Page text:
DEDICATION.I need give my verse no hint as to whom it sings for. The rose, knowing her own right, makes servitors of the light-rays to carry her color. So every line here shall in some sense breathe of thee, and in its very face bear record of her whom, however unworthily, it seeks to serve and honor. ~George Parsons Lathrop

Snowshoes upon the snow
Snowshoes upon the snow ~ days gone by.
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Author: stbarbebaker

This website is about the Richard St. Barbe Baker Afforestation Area - an urban regional park of Saskatoon, Saskatchewan, Canada. The hosts are the stewards of the afforestation area. The afforestation area received its name in honour of the great humanitarian, Richard St. Barbe Baker. Richard St. Barbe Baker (9 October 1889 – 9 June 1982) was an English forester, environmental activist and author, who contributed greatly to worldwide reforestation efforts. As a leader, he founded an organization, Men of the Trees, still active today, whose many chapters carry out reforestation internationally. {Wikipedia} Email is StBarbeBaker AT yahoo.com to reach the Stewards of the Richard St. Barbe Baker Afforestation Area

One thought on “A Problem and Great Dilemna”

  1. “In my room, the world is beyond my understanding. But when I walk I see that it consists of three or four hills and a cloud.” Wallace Stevens
    ***
    What Is So Rare As A Day in June by James Russell Lowell

    AND what is so rare as a day in June?
    Then, if ever, come perfect days;
    Then Heaven tries earth if it be in tune,
    And over it softly her warm ear lays;
    Whether we look, or whether we listen,
    We hear life murmur, or see it glisten;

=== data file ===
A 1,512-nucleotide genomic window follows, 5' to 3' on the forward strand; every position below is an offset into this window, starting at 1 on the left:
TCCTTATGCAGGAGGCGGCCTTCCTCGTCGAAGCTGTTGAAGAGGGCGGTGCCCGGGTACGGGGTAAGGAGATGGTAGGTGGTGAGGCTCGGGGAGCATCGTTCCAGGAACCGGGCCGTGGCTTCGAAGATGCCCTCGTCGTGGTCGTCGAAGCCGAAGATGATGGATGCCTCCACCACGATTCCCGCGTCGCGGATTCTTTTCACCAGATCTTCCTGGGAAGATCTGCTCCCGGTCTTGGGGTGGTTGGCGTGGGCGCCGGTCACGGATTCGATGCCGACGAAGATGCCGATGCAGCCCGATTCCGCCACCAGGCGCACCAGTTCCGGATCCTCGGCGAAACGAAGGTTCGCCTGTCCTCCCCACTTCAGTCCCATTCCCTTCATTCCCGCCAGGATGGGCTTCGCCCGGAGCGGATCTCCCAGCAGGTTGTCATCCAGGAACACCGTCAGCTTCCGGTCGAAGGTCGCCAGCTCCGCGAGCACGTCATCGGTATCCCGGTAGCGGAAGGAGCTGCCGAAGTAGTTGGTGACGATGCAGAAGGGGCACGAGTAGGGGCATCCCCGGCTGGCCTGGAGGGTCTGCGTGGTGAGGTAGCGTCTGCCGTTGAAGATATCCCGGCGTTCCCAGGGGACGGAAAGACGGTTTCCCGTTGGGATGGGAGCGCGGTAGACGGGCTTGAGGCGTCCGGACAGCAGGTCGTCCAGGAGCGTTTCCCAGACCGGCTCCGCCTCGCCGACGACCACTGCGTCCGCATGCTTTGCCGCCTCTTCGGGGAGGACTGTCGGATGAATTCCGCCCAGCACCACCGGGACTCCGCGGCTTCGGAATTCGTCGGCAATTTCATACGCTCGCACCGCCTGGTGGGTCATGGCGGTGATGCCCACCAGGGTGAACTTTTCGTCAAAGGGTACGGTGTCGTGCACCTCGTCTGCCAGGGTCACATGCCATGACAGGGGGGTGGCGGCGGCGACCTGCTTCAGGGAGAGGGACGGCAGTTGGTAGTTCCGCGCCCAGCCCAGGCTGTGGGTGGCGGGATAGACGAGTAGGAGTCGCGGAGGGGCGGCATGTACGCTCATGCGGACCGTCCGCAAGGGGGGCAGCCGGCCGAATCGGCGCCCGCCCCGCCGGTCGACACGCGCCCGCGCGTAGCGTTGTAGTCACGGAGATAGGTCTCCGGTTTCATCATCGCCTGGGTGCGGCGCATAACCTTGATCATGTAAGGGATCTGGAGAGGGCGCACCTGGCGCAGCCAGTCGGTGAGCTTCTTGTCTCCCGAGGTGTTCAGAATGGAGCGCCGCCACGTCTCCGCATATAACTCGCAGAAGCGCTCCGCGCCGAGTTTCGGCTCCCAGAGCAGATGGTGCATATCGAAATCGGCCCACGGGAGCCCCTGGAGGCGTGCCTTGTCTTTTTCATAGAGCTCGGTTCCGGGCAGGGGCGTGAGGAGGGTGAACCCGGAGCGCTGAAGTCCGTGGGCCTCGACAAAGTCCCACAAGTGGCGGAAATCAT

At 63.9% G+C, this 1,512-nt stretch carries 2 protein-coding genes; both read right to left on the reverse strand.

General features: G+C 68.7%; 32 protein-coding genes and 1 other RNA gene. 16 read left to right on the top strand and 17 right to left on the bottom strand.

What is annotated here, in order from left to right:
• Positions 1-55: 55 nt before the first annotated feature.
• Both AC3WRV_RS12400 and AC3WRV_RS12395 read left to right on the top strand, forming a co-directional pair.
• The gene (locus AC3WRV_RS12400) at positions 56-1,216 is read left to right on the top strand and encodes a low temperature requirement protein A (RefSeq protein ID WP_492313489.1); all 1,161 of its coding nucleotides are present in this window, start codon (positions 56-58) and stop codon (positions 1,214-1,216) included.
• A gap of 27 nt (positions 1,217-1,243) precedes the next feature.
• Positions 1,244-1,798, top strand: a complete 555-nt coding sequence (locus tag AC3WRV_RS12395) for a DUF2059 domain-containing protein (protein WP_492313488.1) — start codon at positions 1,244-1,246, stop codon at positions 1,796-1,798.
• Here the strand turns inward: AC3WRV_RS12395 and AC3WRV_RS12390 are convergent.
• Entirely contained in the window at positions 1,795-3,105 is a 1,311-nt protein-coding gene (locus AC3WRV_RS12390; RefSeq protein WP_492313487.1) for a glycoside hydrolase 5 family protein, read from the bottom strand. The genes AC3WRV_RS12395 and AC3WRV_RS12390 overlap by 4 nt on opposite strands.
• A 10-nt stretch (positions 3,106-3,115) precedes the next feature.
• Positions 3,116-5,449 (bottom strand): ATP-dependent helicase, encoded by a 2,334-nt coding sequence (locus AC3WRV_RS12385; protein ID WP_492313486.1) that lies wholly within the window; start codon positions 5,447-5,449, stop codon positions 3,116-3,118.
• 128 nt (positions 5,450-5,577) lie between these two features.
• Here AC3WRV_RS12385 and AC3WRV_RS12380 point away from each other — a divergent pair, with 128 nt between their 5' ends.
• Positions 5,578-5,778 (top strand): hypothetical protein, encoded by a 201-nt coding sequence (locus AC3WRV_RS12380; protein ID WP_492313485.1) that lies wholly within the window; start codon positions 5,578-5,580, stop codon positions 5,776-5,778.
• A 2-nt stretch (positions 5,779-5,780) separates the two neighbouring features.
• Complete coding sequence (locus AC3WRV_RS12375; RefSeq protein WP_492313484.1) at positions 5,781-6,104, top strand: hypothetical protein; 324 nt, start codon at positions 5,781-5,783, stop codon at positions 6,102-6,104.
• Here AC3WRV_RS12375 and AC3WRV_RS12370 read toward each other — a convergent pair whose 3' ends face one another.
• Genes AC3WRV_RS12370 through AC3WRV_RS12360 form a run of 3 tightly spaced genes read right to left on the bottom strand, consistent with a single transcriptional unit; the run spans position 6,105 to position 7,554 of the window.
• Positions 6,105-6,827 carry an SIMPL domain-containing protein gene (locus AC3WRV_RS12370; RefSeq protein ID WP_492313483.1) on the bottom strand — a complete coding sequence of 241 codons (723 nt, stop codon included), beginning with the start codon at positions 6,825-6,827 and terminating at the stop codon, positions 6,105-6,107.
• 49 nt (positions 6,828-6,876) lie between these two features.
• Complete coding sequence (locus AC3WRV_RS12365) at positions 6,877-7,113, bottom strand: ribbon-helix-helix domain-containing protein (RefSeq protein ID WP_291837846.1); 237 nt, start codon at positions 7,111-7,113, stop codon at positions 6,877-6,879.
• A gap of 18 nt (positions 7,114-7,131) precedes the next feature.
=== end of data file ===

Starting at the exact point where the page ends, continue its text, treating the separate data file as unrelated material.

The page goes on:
Every clod feels a stir of might,
    An instinct within it that reaches and towers,
    And, groping blindly above it for light,
    Climbs to a soul in grass and flowers;
    The flush of life may well be seen
    Thrilling back over hills and valleys;
    The cowslip startles in meadows green,
    The buttercup catches the sun in its chalice,
    And there’s never a leaf nor a blade too mean
    To be some happy creature’s palace;
    The little bird sits at his door in the sun,
    Atilt like a blossom among the leaves,
    And lets his illumined being o’errun
    With the deluge of summer it receives;
    His mate feels the eggs beneath her wings,
    And the heart in her dumb breast flutters and sings;
    He sings to the wide world, and she to her nest,-
    In the nice ear of Nature which song is the best?

    Now is the high-tide of the year,
    And whatever of life hath ebbed away
    Comes flooding back with a ripply cheer,
    Into every bare inlet and creek and bay;
    Now the heart is so full that a drop overfills it,
    We are happy now because God wills it;
    No matter how barren the past may have been,
    ‘Tis enough for us now that the leaves are green;
    We sit in the warm shade and feel right well
    How the sap creeps up and the blossoms swell;
    We may shut our eyes but we cannot help knowing
    That skies are clear and grass is growing;
    The breeze comes whispering in our ear,
    That dandelions are blossoming near,
    That maize has sprouted, that streams are flowing,
    That the river is bluer than the sky,
    That the robin is plastering his house hard by;
    And if the breeze kept the good news back,
    For our couriers we should not lack;
    We could guess it all by yon heifer’s lowing,-
    And hark! How clear bold chanticleer,
    Warmed with the new wine of the year,
    Tells all in his lusty crowing!

    Joy comes, grief goes, we know not how;
    Everything is happy now,
    Everything is upward striving;
    ‘Tis as easy now for the heart to be true
    As for grass to be green or skies to be blue,-
    ‘Tis for the natural way of living:
    Who knows whither the clouds have fled?
    In the unscarred heaven they leave not wake,
    And the eyes forget the tears they have shed,
    The heart forgets its sorrow and ache;
    The soul partakes the season’s youth,
    And the sulphurous rifts of passion and woe
    Lie deep ‘neath a silence pure and smooth,
    Like burnt-out craters healed with snow.

    Like